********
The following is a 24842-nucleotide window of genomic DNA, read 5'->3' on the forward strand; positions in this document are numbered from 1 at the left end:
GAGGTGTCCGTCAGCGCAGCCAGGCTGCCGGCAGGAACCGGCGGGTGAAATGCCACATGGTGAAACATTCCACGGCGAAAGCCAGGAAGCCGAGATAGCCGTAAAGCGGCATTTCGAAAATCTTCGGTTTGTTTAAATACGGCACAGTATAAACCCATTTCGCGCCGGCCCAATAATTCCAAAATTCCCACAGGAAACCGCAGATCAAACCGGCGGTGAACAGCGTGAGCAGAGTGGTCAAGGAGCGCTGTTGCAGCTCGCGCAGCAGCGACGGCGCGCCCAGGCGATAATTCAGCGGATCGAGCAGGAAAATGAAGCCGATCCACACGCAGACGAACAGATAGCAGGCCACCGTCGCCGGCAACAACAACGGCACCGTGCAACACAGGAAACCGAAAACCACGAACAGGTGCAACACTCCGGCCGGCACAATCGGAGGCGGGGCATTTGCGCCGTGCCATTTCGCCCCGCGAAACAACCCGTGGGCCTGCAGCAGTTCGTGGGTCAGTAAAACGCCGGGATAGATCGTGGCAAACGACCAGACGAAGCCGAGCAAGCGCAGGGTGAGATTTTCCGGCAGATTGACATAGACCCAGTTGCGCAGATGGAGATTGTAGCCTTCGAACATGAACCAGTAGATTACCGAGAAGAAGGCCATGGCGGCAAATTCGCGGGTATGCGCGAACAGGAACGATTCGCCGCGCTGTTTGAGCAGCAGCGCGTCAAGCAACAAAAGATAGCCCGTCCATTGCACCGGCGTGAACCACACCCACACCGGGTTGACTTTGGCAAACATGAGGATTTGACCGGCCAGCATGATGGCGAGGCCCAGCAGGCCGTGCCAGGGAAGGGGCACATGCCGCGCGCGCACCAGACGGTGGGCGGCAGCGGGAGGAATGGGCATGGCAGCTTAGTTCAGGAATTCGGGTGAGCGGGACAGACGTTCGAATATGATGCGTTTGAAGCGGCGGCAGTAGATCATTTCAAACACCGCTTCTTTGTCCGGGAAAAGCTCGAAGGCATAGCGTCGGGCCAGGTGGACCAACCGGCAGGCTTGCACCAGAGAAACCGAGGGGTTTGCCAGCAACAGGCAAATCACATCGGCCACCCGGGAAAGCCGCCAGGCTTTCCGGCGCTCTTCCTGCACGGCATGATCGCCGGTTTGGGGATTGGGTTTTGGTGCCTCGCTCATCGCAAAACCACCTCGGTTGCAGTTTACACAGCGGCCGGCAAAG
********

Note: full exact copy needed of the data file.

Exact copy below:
The following is a 24842-nucleotide window of genomic DNA, read 5'->3' on the forward strand; positions in this document are numbered from 1 at the left end:
GAGGTGTCCGTCAGCGCAGCCAGGCTGCCGGCAGGAACCGGCGGGTGAAATGCCACATGGTGAAACATTCCACGGCGAAAGCCAGGAAGCCGAGATAGCCGTAAAGCGGCATTTCGAAAATCTTCGGTTTGTTTAAATACGGCACAGTATAAACCCATTTCGCGCCGGCCCAATAATTCCAAAATTCCCACAGGAAACCGCAGATCAAACCGGCGGTGAACAGCGTGAGCAGAGTGGTCAAGGAGCGCTGTTGCAGCTCGCGCAGCAGCGACGGCGCGCCCAGGCGATAATTCAGCGGATCGAGCAGGAAAATGAAGCCGATCCACACGCAGACGAACAGATAGCAGGCCACCGTCGCCGGCAACAACAACGGCACCGTGCAACACAGGAAACCGAAAACCACGAACAGGTGCAACACTCCGGCCGGCACAATCGGAGGCGGGGCATTTGCGCCGTGCCATTTCGCCCCGCGAAACAACCCGTGGGCCTGCAGCAGTTCGTGGGTCAGTAAAACGCCGGGATAGATCGTGGCAAACGACCAGACGAAGCCGAGCAAGCGCAGGGTGAGATTTTCCGGCAGATTGACATAGACCCAGTTGCGCAGATGGAGATTGTAGCCTTCGAACATGAACCAGTAGATTACCGAGAAGAAGGCCATGGCGGCAAATTCGCGGGTATGCGCGAACAGGAACGATTCGCCGCGCTGTTTGAGCAGCAGCGCGTCAAGCAACAAAAGATAGCCCGTCCATTGCACCGGCGTGAACCACACCCACACCGGGTTGACTTTGGCAAACATGAGGATTTGACCGGCCAGCATGATGGCGAGGCCCAGCAGGCCGTGCCAGGGAAGGGGCACATGCCGCGCGCGCACCAGACGGTGGGCGGCAGCGGGAGGAATGGGCATGGCAGCTTAGTTCAGGAATTCGGGTGAGCGGGACAGACGTTCGAATATGATGCGTTTGAAGCGGCGGCAGTAGATCATTTCAAACACCGCTTCTTTGTCCGGGAAAAGCTCGAAGGCATAGCGTCGGGCCAGGTGGACCAACCGGCAGGCTTGCACCAGAGAAACCGAGGGGTTTGCCAGCAACAGGCAAATCACATCGGCCACCCGGGAAAGCCGCCAGGCTTTCCGGCGCTCTTCCTGCACGGCATGATCGCCGGTTTGGGGATTGGGTTTTGGTGCCTCGCTCATCGCAAAACCACCTCGGTTGCAGTTTACACAGCGGCCGGCAAAG